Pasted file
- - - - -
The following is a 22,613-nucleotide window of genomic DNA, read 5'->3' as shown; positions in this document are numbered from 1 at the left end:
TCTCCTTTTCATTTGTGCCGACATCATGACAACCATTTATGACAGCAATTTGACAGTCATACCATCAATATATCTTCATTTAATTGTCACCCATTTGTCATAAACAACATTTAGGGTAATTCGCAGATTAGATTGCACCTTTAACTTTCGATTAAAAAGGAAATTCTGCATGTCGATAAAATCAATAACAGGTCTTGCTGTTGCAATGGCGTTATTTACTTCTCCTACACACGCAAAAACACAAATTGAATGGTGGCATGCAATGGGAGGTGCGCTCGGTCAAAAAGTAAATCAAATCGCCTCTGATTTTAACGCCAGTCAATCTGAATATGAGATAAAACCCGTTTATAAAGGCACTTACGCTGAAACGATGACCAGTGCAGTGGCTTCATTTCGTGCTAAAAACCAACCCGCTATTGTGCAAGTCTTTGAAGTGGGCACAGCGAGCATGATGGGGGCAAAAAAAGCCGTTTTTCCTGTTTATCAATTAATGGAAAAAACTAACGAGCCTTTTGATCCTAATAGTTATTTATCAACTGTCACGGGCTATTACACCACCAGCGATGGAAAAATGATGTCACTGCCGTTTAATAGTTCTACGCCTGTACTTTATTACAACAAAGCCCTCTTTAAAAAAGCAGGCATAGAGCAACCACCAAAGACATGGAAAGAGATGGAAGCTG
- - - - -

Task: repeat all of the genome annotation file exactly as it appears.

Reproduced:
The following is a 22,613-nucleotide window of genomic DNA, read 5'->3' as shown; positions in this document are numbered from 1 at the left end:
TCTCCTTTTCATTTGTGCCGACATCATGACAACCATTTATGACAGCAATTTGACAGTCATACCATCAATATATCTTCATTTAATTGTCACCCATTTGTCATAAACAACATTTAGGGTAATTCGCAGATTAGATTGCACCTTTAACTTTCGATTAAAAAGGAAATTCTGCATGTCGATAAAATCAATAACAGGTCTTGCTGTTGCAATGGCGTTATTTACTTCTCCTACACACGCAAAAACACAAATTGAATGGTGGCATGCAATGGGAGGTGCGCTCGGTCAAAAAGTAAATCAAATCGCCTCTGATTTTAACGCCAGTCAATCTGAATATGAGATAAAACCCGTTTATAAAGGCACTTACGCTGAAACGATGACCAGTGCAGTGGCTTCATTTCGTGCTAAAAACCAACCCGCTATTGTGCAAGTCTTTGAAGTGGGCACAGCGAGCATGATGGGGGCAAAAAAAGCCGTTTTTCCTGTTTATCAATTAATGGAAAAAACTAACGAGCCTTTTGATCCTAATAGTTATTTATCAACTGTCACGGGCTATTACACCACCAGCGATGGAAAAATGATGTCACTGCCGTTTAATAGTTCTACGCCTGTACTTTATTACAACAAAGCCCTCTTTAAAAAAGCAGGCATAGAGCAACCACCAAAGACATGGAAAGAGATGGAAGCTG